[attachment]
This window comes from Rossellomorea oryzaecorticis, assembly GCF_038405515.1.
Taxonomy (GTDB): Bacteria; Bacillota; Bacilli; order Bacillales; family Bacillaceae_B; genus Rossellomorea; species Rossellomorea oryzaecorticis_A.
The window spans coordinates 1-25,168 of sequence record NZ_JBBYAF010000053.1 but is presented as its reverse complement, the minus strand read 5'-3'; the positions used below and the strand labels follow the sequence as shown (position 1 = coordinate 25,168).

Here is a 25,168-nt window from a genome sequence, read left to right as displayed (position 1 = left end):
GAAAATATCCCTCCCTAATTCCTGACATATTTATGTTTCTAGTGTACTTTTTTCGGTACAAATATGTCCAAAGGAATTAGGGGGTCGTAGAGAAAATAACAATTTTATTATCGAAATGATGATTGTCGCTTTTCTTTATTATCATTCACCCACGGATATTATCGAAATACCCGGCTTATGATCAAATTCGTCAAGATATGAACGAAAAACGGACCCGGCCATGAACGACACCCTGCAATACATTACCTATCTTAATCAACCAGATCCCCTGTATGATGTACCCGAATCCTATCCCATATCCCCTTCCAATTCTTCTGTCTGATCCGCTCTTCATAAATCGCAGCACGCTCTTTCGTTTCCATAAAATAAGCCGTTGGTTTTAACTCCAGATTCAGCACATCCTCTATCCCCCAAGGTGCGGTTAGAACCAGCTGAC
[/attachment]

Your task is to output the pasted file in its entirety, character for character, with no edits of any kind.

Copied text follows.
This window comes from Rossellomorea oryzaecorticis, assembly GCF_038405515.1.
Taxonomy (GTDB): Bacteria; Bacillota; Bacilli; order Bacillales; family Bacillaceae_B; genus Rossellomorea; species Rossellomorea oryzaecorticis_A.
The window spans coordinates 1-25,168 of sequence record NZ_JBBYAF010000053.1 but is presented as its reverse complement, the minus strand read 5'-3'; the positions used below and the strand labels follow the sequence as shown (position 1 = coordinate 25,168).

Here is a 25,168-nt window from a genome sequence, read left to right as displayed (position 1 = left end):
GAAAATATCCCTCCCTAATTCCTGACATATTTATGTTTCTAGTGTACTTTTTTCGGTACAAATATGTCCAAAGGAATTAGGGGGTCGTAGAGAAAATAACAATTTTATTATCGAAATGATGATTGTCGCTTTTCTTTATTATCATTCACCCACGGATATTATCGAAATACCCGGCTTATGATCAAATTCGTCAAGATATGAACGAAAAACGGACCCGGCCATGAACGACACCCTGCAATACATTACCTATCTTAATCAACCAGATCCCCTGTATGATGTACCCGAATCCTATCCCATATCCCCTTCCAATTCTTCTGTCTGATCCGCTCTTCATAAATCGCAGCACGCTCTTTCGTTTCCATAAAATAAGCCGTTGGTTTTAACTCCAGATTCAGCACATCCTCTATCCCCCAAGGTGCGGTTAGAACCAGCTGAC